684 F.2d at 1165 (Goldberg, J.).
In any event, Bodzin argues, this case differs from Saldana because of Trantham's testimony that a reasonable officer would have checked official sources for the location of the property line before making this arrest. This testimony supports the jury's finding that Burgin acted without probable cause, Bodzin continues, and the district court erred in ignoring it and granting judgment notwithstanding the verdict.
Giving to Trantham's sometimes confusing testimony the most favorable reading in support of the jury verdict, two possible interpretations emerge. First, although it does not appear to be the case, the jury might have inferred that Trantham was expressing a legal opinion that Burgin and Padgett did not have probable cause to arrest Bodzin. If so, its dubious relevance aside, it was not competent proof. The judge is the source of the law and the only expert needed by a jury. United States v. Burton, 737 F.2d 439, 443-44 (5th Cir. 1984). Regardless, Trantham's own statements show that he was not qualified to express an opinion regarding the legal content of probable cause. Trantham admitted that he did not know the elements of criminal trespass. When asked to define "probable cause," he said: "Well, I could best describe it as being a number of things of the nature that probably happened. Going further, you'd say it probably didn't happen."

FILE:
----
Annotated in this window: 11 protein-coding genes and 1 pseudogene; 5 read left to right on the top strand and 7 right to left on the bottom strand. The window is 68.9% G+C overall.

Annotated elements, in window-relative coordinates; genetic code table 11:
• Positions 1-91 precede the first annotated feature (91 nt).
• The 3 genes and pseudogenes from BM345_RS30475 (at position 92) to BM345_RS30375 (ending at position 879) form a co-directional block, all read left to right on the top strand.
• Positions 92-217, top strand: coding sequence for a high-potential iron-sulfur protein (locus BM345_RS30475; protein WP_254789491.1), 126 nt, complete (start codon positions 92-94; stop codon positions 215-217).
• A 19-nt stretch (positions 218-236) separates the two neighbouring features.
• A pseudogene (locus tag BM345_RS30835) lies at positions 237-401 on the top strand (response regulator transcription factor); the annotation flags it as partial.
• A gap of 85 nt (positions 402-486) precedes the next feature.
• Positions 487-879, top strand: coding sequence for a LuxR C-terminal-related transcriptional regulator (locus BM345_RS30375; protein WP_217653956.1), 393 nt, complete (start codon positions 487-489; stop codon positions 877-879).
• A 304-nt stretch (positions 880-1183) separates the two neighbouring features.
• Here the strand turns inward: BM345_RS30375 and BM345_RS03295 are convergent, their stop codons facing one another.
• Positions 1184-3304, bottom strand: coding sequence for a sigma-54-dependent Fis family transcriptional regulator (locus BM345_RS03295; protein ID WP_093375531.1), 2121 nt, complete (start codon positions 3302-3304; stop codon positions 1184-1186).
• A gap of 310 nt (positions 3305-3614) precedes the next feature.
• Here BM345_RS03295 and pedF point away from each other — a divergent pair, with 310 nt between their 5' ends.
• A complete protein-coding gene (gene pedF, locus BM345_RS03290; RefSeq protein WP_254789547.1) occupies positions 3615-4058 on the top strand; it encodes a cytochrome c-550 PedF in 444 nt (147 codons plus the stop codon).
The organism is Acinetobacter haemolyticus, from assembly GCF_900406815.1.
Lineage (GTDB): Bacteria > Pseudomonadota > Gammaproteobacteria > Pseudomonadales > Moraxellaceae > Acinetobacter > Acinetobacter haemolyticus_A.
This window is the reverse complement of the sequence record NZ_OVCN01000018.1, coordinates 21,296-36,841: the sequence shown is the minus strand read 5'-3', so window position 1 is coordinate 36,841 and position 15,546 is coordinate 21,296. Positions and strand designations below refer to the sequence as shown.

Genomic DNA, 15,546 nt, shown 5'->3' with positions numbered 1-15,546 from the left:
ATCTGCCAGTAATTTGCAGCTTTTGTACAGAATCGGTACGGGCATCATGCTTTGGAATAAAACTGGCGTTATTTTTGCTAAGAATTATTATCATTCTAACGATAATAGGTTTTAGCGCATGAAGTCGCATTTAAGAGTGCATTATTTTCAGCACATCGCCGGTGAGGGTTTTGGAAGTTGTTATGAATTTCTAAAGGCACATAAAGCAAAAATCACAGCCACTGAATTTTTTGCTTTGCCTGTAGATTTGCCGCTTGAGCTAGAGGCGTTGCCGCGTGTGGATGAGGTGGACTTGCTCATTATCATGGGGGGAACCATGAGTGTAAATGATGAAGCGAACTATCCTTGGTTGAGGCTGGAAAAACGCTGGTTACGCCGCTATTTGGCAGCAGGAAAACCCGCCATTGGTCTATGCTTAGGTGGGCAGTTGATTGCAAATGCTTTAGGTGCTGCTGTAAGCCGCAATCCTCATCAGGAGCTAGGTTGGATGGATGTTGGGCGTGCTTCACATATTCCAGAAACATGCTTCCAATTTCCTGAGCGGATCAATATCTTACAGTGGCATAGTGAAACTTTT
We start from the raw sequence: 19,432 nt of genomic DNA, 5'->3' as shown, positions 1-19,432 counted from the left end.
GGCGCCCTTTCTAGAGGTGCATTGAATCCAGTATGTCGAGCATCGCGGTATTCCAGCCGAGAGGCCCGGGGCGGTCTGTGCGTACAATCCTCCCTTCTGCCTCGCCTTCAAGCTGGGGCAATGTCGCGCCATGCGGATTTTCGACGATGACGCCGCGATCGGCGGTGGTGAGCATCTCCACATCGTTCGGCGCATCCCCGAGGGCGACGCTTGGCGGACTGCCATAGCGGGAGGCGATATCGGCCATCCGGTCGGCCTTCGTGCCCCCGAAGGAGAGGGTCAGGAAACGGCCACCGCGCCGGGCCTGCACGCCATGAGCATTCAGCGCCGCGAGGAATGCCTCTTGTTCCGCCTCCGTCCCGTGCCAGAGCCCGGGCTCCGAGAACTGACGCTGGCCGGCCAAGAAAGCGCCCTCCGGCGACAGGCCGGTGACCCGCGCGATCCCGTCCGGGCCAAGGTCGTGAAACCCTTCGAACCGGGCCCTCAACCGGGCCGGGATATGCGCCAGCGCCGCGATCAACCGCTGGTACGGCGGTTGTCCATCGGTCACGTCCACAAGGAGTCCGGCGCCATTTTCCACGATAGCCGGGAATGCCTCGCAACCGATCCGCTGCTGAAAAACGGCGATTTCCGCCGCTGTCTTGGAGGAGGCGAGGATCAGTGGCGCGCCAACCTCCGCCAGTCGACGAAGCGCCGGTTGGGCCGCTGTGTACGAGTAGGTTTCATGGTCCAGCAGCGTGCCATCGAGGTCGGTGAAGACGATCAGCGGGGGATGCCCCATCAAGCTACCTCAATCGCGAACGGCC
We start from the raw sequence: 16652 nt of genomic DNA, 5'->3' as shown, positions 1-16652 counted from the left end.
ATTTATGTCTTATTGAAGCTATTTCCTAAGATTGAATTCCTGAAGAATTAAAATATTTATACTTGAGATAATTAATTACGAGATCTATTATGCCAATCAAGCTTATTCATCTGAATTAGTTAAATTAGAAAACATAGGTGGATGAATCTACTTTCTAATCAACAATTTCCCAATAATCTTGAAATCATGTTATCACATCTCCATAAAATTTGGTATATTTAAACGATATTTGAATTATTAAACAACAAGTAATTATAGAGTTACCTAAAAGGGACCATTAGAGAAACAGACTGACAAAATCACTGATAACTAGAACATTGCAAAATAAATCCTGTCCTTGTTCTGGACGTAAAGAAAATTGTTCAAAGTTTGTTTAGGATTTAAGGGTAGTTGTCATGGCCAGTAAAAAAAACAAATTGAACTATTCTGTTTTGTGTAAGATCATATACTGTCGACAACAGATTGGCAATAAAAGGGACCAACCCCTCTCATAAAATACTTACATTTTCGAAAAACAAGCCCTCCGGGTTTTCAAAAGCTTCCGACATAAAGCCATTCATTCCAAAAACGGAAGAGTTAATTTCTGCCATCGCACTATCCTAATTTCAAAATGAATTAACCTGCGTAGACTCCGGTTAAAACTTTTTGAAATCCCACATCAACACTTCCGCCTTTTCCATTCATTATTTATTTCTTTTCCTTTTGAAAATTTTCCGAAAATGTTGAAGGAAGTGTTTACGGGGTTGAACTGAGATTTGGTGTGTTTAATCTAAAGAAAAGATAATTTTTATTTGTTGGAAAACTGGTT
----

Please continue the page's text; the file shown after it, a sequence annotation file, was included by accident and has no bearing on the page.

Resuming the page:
Trantham's statements on cross-examination showed that his view that a reasonable officer would not have made this arrest rested on a belief that no arrest should ever be made unless the officer has certain, rather than probable, cause, and that in disputes regarding property boundaries a police officer must check city map and plat records before making an arrest.
Q. [Counsel for City of Dallas]: If [an officer] is making an arrest and he is reasonably certain of the facts, isn't that all that's required of him with respect to probable cause?
A. [Trantham]: That's all.